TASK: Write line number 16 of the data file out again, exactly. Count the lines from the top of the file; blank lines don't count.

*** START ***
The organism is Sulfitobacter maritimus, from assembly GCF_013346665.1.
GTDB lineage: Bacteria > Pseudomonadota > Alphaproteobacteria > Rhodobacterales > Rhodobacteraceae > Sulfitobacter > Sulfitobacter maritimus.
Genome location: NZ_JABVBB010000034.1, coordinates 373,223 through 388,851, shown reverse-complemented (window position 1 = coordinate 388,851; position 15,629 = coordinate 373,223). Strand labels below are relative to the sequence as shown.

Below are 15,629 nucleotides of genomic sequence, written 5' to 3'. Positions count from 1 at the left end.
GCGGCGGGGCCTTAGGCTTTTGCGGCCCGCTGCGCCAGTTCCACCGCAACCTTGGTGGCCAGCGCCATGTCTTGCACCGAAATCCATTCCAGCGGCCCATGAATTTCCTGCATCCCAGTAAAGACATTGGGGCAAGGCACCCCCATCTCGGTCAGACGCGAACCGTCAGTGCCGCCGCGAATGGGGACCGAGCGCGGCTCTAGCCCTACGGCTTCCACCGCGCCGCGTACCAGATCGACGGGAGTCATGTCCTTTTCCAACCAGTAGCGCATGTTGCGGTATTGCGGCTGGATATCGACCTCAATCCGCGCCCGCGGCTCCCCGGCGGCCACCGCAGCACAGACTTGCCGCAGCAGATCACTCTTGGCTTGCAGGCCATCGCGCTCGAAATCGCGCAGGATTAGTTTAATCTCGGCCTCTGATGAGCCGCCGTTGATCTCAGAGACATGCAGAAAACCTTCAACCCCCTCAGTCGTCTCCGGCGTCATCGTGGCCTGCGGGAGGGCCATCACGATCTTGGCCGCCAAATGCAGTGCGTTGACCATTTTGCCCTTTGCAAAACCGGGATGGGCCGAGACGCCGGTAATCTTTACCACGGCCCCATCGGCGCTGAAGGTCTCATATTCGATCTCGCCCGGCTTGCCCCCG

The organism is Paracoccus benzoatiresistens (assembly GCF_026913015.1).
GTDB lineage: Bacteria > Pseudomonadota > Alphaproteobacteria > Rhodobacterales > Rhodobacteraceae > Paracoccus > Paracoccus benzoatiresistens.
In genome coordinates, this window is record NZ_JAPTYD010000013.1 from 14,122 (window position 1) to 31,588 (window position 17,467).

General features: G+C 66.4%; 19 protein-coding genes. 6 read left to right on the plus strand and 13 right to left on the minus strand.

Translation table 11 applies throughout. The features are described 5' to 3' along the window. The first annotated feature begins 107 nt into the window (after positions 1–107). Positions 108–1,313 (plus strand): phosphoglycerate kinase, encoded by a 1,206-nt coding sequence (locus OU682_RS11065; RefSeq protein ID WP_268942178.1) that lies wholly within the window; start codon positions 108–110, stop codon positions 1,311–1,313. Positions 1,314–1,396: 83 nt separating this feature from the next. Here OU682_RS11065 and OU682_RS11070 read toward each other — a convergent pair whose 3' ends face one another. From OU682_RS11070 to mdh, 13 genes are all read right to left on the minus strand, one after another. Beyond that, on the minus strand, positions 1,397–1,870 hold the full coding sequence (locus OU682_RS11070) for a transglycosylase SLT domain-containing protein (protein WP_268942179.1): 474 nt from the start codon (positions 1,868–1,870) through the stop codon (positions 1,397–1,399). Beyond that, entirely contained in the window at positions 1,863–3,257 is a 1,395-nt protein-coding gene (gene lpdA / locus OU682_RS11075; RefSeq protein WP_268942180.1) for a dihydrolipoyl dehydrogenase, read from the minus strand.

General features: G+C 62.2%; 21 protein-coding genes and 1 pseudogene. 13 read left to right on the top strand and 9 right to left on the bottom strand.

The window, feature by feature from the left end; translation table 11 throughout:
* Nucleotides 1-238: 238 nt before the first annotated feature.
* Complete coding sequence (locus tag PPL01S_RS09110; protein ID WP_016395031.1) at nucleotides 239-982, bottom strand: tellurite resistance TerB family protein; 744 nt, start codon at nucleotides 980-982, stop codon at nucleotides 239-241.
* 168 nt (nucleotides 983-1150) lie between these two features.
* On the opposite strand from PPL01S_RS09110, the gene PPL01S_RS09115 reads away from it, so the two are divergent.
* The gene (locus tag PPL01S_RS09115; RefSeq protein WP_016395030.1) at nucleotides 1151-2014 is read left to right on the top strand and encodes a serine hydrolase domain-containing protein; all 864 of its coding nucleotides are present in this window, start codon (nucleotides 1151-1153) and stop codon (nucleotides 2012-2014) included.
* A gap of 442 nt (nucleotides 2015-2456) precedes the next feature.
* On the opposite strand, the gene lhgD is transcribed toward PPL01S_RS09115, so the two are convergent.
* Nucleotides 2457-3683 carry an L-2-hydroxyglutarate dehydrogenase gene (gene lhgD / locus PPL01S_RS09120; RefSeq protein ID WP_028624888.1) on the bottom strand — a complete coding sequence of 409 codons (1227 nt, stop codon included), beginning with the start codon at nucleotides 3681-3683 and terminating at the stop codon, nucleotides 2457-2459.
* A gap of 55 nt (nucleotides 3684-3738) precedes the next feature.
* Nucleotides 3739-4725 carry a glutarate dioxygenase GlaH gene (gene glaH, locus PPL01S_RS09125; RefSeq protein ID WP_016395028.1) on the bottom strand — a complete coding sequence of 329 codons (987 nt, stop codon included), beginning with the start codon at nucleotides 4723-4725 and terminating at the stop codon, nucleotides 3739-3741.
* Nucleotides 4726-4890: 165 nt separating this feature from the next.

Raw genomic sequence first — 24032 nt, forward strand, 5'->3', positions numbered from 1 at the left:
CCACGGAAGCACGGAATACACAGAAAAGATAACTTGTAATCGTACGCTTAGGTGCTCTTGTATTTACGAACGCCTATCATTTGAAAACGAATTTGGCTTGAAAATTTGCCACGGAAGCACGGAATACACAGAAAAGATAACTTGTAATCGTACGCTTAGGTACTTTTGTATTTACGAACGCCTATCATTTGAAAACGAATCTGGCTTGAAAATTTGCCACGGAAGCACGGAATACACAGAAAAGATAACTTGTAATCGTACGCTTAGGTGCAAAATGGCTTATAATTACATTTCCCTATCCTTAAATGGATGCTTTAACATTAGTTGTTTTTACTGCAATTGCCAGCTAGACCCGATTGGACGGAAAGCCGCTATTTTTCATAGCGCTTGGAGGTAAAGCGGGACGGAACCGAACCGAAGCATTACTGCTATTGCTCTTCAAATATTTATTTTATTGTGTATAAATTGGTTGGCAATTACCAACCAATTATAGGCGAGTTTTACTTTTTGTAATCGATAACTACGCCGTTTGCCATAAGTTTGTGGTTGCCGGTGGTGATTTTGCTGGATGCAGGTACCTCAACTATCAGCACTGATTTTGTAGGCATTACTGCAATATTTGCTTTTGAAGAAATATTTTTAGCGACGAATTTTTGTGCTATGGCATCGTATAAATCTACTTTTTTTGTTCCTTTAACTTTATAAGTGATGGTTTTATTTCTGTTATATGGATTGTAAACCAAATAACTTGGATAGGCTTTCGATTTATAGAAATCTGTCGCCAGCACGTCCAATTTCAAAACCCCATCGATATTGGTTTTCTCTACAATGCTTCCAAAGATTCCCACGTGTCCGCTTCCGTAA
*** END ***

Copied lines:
* On the opposite strand from PPL01S_RS09110, the gene PPL01S_RS09115 reads away from it, so the two are divergent.